The decision comes after the mediation of Antigua and Barbuda, St. Vincent and the Grenadines, and Trinidad and Tobago governments and it is a sign of Venezuela's commitment to regional stability and good coexistence.
MPPRE reiterated to Guyana's government the willingness to dialogue to solve current controversies, including those related to the territorial dispute over the Guayana Esequiba.
"The Venezuelan Government wishes to note that this measure constitutes a genuine initiative in favor of peace, as it responds to the most sincere interest that the Caribbean remains a peaceful zone," the Foreign Affairs Ministry stated.
John Pinkerton's map of Spanish Guiana (now Venezuela) and Dutch Guiana (now Guyana) in 1818, showing the Essequibo River as the border between the Spanish Colonies and the Dutch colonies #guayanaesequibahttps://t.co/xRq8tZid4G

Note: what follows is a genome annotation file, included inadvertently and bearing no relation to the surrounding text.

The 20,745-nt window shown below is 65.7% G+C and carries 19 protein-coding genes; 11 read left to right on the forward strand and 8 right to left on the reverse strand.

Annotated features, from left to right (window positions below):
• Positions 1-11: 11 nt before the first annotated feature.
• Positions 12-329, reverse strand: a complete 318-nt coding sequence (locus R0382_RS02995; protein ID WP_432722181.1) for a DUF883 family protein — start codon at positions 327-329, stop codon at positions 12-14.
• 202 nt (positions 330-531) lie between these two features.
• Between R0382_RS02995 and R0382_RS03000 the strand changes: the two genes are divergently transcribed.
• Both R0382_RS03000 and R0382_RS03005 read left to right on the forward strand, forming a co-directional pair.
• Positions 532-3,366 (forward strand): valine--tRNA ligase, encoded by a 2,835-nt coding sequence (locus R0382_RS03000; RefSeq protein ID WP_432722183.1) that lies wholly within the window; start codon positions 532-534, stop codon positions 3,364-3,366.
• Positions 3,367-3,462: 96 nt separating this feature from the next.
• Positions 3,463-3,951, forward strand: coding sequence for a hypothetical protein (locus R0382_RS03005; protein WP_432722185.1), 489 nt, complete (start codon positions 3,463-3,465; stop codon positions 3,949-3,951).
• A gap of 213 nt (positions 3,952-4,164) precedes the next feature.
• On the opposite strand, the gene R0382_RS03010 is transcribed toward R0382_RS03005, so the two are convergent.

Over the years, Guyana's stance on the dispute has disregarded the 1966 Geneva Accords which call for negotiations between both countries. The latest move was a unilateral claim calling on the International Court of Justice to rule on the controversy.
In January, the Guyanese government declared "void" an executive decree establishing the Bolivarian nation's territorial and maritime borders while claiming that the fishermen were in Guyanese territorial waters.
Venezuela's President Nicolas Maduro then called on the United Nations Secretary-General Antonio Guterres to address the dispute and revive the dialogue. The Venezuelan Parliament also created a commission set to defend the sovereignty rights on the Essequibo territory.